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I am trying to understand application layer protocols in TCP/IP stack. I know that both HTTP and DNS protocol stay at the top layer (Application Layer). So, when a browser wants to access a resource, it has to send a request to the HTTP server, as for example:

GET www.pippo.it/hello.htm HTTP/1.1

Making this request following the rules of HTTP protocol, it uses the page URL, not the IP address.

I know that DNS request is necessary to convert URL to IP. So my question is: does HTTP invoke the DNS protocol? It seems impossible to me, since both are top layer protocols (so DNS can't provide a service to HTTP). In the same way even TCP (which stays on a lower level) can't ask for a service at a higher level protocol like DNS.

So when does the DNS request happen? And who performs such a request?

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1  
Could you accept one of the answers to clarify which of these answers the question? –  utrecht Nov 16 at 15:57

3 Answers 3

HTTP request in question is actually not valid unless browser is talking to intermediary (proxy).

Your example would look bit more like following if browser was talking with web server directly:

GET /hello.htm HTTP/1.1
Host: www.pippo.it

Now to put it in perspective consider OSI layer model

enter image description here

So we have 3 systems in action.

  • Client running the browser
  • Web server serving the site
  • DNS server knowing IP address of the site

Protocols involved are; bottom up (minimum relevant set to OP)

  • IP
  • TCP, UDP
  • HTTP, DNS

HTTP communication is done over TCP protocol, and TCP communication is on top of IP protocol

DNS in this case is done over UDP protocol, and UDP protocol is on top of IP protocol.

communication sequence in short:

  1. CLIENT running browser asks DNS Server using UDP protocol for A record of www.pippo.it

    1.1. on client it is the operating system that does resolving part and talks back to browser, browser never talks to DNS directly, rather through OS by invoking gethostbyname() . On Windows order in which OS does resolving of addresses is likely defined by something like this, and on Linux resolving precedence is defined by /etc/nsswitch.conf

  2. DNS Serves using UDP protocol responds to CLIENT with record/IP address if it exists

  3. CLIENT opens TCP connection to port 80 of WEB server and writes following text

HTTP request:

GET /hello.htm HTTP/1.1
Host: www.pippo.it

You could mimic the same thing by doing something like this in your console/cmd prompt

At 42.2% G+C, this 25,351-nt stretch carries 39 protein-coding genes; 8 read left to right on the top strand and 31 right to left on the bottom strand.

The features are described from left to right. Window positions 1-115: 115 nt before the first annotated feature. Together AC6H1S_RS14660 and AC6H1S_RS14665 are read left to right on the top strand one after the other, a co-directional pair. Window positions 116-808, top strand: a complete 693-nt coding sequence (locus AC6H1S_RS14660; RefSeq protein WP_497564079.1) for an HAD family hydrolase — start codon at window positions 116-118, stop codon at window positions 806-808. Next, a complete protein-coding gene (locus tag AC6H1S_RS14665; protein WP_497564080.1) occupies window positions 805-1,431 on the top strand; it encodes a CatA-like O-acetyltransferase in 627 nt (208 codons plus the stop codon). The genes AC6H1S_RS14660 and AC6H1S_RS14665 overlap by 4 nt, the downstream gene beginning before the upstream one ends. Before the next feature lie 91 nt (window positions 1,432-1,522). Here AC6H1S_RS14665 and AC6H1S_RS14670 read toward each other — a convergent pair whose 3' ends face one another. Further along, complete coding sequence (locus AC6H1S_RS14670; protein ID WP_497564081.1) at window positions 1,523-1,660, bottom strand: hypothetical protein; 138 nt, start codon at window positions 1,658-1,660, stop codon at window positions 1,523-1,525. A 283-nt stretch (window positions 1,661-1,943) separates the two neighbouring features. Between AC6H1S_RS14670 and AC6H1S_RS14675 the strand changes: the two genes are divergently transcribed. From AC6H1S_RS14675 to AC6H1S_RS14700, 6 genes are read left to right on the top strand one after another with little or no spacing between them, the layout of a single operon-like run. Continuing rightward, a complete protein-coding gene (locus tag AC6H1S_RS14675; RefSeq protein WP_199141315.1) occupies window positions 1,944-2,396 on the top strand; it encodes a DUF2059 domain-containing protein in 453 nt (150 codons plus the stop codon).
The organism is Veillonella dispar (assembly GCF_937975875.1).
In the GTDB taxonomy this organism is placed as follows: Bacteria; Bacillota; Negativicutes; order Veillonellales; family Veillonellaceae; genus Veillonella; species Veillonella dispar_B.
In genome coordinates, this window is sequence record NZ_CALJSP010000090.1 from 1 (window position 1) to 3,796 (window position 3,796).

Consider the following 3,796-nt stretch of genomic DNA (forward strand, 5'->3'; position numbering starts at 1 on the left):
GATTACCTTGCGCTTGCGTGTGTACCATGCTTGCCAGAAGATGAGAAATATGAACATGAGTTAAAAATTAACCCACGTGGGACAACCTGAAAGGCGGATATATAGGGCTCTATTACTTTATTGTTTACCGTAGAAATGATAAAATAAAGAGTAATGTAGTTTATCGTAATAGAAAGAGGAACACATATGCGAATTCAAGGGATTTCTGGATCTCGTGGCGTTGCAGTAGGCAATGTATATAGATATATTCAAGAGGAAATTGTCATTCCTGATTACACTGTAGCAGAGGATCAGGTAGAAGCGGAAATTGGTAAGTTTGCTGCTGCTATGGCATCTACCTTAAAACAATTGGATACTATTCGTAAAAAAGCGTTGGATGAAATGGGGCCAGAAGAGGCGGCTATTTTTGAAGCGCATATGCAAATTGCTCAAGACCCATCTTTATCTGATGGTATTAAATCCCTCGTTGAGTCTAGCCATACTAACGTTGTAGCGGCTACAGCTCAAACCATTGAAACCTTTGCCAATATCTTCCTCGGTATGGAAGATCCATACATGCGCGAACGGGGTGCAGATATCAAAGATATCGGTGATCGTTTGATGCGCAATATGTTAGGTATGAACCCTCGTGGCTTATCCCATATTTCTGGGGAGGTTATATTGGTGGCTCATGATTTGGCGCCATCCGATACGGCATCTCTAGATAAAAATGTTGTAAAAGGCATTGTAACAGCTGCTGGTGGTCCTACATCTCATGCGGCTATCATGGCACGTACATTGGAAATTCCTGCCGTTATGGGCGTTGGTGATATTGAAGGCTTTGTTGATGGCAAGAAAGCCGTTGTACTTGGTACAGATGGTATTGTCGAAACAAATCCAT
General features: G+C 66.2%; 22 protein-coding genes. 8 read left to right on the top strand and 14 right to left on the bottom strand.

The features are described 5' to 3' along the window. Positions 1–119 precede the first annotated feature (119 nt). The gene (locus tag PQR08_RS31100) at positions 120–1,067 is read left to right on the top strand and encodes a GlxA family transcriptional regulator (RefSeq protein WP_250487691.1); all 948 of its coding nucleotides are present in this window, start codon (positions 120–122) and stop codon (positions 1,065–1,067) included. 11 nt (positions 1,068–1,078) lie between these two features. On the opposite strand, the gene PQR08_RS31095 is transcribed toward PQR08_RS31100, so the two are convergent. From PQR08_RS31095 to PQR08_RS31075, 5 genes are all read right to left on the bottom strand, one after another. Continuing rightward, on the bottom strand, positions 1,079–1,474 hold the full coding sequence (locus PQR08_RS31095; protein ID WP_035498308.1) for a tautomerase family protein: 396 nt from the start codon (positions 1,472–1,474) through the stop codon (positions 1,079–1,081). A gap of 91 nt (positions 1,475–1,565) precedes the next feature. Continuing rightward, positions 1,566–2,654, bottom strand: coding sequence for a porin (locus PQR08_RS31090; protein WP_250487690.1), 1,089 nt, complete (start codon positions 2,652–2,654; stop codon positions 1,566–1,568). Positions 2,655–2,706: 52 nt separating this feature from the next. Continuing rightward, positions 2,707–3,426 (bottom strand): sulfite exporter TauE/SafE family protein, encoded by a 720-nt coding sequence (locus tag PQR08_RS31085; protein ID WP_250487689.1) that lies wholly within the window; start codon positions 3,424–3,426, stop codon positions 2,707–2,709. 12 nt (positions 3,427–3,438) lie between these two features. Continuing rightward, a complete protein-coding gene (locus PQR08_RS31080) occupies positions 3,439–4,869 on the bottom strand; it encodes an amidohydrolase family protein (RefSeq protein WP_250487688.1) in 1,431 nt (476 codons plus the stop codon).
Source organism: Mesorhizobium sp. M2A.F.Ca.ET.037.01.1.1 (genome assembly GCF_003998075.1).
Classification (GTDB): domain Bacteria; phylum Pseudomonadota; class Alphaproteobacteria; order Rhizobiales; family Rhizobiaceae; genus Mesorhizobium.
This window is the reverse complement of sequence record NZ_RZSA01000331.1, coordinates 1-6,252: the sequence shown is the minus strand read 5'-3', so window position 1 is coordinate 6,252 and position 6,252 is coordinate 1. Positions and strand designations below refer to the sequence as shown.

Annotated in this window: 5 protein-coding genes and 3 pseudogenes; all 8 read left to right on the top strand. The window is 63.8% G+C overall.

> telnet www.pippo.it 80
Trying 195.128.235.49...
Connected to www.pippo.it.
Escape character is '^]'.
GET /hello.htm HTTP/1.1
Host: www.pippo.it

Followed by two empty lines. To this web server will respond, if requested content exist it will print it to screen, and in case of browser, that hypertext is actually parsed by browser and all tags, links, scripts and images are rendered in what we call a web page.

In reality there are some more details, e.g. browsers cache IP addresses if you already visited some domain, so DNS resolving may not be necessary. Also modern browsers may try to do the resolving before you actually need it (DNS prefetching) to speed up your browsing experience.

Additionally, your computer may have static record in say hosts file and no DNS server would ever be contacted, rather local static entry would be used first. This is configurable, and not necessarily true, but it is default for major operating systems I'm familiar with.

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How does this work with regards to URLs that share an IP address? –  trlkly Nov 12 at 10:55
    
same thing, if URL has same IP address, Browser likely already has IP address cached from previous requests so the part where Browser asks for IP from OS, and OS from DNS is skipped and Browser directly starts talking with IP address making request like described. –  Hrvoje Špoljar Nov 12 at 11:01
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@trikly: that's what the 'Host' header is for. Without it you can only have one website per IP address. This is a key difference between HTTP/1.0 and HTTP/1.1. Thankfully HTTP/1.0 browsers are rare now - but if you want to cater for them then you need a different IP address for each site (they can still be hosted on the same server). –  A E Nov 12 at 11:06
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@AE Thanks. I think I was unclear in my question, and that's why Hrvoje didn't understand what I was saying. (I should have said domain rather than URL). I'm glad you still understood. –  trlkly Nov 12 at 11:08
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You say "This is not correct HTTP request", and that's mostly true, but it's closer than you imply: "To allow for transition to absoluteURIs in all requests in future versions of HTTP, all HTTP/1.1 servers MUST accept the absoluteURI form in requests". (RFC 2616 §5.1.2) So GET http://www.pippo.it/hello.htm HTTP/1.1 would be a valid, if unusual, request. It would also be a valid and usual request to an HTTP proxy. –  wfaulk Nov 12 at 22:44